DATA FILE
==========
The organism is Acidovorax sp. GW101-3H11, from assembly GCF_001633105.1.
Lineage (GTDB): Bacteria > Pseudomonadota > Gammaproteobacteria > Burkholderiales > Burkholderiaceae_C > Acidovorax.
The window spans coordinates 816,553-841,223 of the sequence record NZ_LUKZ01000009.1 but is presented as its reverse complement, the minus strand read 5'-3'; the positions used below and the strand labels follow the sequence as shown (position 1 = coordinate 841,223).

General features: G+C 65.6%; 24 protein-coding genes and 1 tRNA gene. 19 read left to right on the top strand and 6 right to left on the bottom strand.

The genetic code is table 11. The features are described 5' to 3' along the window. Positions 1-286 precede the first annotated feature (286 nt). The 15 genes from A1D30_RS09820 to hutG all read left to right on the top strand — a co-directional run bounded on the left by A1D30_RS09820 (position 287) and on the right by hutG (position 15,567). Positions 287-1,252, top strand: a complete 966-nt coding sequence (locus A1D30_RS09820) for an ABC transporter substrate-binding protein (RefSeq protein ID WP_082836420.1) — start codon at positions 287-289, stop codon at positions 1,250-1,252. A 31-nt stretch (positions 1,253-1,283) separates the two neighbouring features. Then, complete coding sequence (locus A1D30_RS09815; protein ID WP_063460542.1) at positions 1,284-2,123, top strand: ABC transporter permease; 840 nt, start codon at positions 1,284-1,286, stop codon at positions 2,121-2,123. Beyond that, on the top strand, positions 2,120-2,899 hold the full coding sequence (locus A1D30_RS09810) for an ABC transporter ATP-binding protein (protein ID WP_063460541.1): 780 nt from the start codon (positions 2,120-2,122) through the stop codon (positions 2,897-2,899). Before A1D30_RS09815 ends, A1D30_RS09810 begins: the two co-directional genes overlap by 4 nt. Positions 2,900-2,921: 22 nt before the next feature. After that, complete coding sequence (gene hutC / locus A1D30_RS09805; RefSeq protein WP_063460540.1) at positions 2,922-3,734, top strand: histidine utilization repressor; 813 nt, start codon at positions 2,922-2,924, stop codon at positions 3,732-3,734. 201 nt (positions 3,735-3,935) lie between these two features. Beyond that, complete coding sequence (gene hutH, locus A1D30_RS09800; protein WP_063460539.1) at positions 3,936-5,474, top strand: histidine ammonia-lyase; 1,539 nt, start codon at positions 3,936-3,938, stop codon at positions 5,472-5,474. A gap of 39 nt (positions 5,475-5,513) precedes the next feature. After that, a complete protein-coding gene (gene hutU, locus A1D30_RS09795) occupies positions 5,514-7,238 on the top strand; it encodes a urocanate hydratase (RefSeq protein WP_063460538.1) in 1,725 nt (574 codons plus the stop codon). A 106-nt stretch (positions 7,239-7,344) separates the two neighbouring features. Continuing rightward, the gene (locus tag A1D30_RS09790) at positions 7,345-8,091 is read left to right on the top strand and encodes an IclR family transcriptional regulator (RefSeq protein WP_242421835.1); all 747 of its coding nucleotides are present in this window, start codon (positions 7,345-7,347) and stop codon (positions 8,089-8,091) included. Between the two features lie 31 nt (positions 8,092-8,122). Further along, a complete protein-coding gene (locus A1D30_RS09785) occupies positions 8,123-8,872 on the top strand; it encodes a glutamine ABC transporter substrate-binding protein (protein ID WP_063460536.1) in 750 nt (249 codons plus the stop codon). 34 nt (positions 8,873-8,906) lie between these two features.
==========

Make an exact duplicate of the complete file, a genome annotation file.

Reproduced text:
The organism is Acidovorax sp. GW101-3H11, from assembly GCF_001633105.1.
Lineage (GTDB): Bacteria > Pseudomonadota > Gammaproteobacteria > Burkholderiales > Burkholderiaceae_C > Acidovorax.
The window spans coordinates 816,553-841,223 of the sequence record NZ_LUKZ01000009.1 but is presented as its reverse complement, the minus strand read 5'-3'; the positions used below and the strand labels follow the sequence as shown (position 1 = coordinate 841,223).

General features: G+C 65.6%; 24 protein-coding genes and 1 tRNA gene. 19 read left to right on the top strand and 6 right to left on the bottom strand.

The genetic code is table 11. The features are described 5' to 3' along the window. Positions 1-286 precede the first annotated feature (286 nt). The 15 genes from A1D30_RS09820 to hutG all read left to right on the top strand — a co-directional run bounded on the left by A1D30_RS09820 (position 287) and on the right by hutG (position 15,567). Positions 287-1,252, top strand: a complete 966-nt coding sequence (locus A1D30_RS09820) for an ABC transporter substrate-binding protein (RefSeq protein ID WP_082836420.1) — start codon at positions 287-289, stop codon at positions 1,250-1,252. A 31-nt stretch (positions 1,253-1,283) separates the two neighbouring features. Then, complete coding sequence (locus A1D30_RS09815; protein ID WP_063460542.1) at positions 1,284-2,123, top strand: ABC transporter permease; 840 nt, start codon at positions 1,284-1,286, stop codon at positions 2,121-2,123. Beyond that, on the top strand, positions 2,120-2,899 hold the full coding sequence (locus A1D30_RS09810) for an ABC transporter ATP-binding protein (protein ID WP_063460541.1): 780 nt from the start codon (positions 2,120-2,122) through the stop codon (positions 2,897-2,899). Before A1D30_RS09815 ends, A1D30_RS09810 begins: the two co-directional genes overlap by 4 nt. Positions 2,900-2,921: 22 nt before the next feature. After that, complete coding sequence (gene hutC / locus A1D30_RS09805; RefSeq protein WP_063460540.1) at positions 2,922-3,734, top strand: histidine utilization repressor; 813 nt, start codon at positions 2,922-2,924, stop codon at positions 3,732-3,734. 201 nt (positions 3,735-3,935) lie between these two features. Beyond that, complete coding sequence (gene hutH, locus A1D30_RS09800; protein WP_063460539.1) at positions 3,936-5,474, top strand: histidine ammonia-lyase; 1,539 nt, start codon at positions 3,936-3,938, stop codon at positions 5,472-5,474. A gap of 39 nt (positions 5,475-5,513) precedes the next feature. After that, a complete protein-coding gene (gene hutU, locus A1D30_RS09795) occupies positions 5,514-7,238 on the top strand; it encodes a urocanate hydratase (RefSeq protein WP_063460538.1) in 1,725 nt (574 codons plus the stop codon). A 106-nt stretch (positions 7,239-7,344) separates the two neighbouring features. Continuing rightward, the gene (locus tag A1D30_RS09790) at positions 7,345-8,091 is read left to right on the top strand and encodes an IclR family transcriptional regulator (RefSeq protein WP_242421835.1); all 747 of its coding nucleotides are present in this window, start codon (positions 7,345-7,347) and stop codon (positions 8,089-8,091) included. Between the two features lie 31 nt (positions 8,092-8,122). Further along, a complete protein-coding gene (locus A1D30_RS09785) occupies positions 8,123-8,872 on the top strand; it encodes a glutamine ABC transporter substrate-binding protein (protein ID WP_063460536.1) in 750 nt (249 codons plus the stop codon). 34 nt (positions 8,873-8,906) lie between these two features.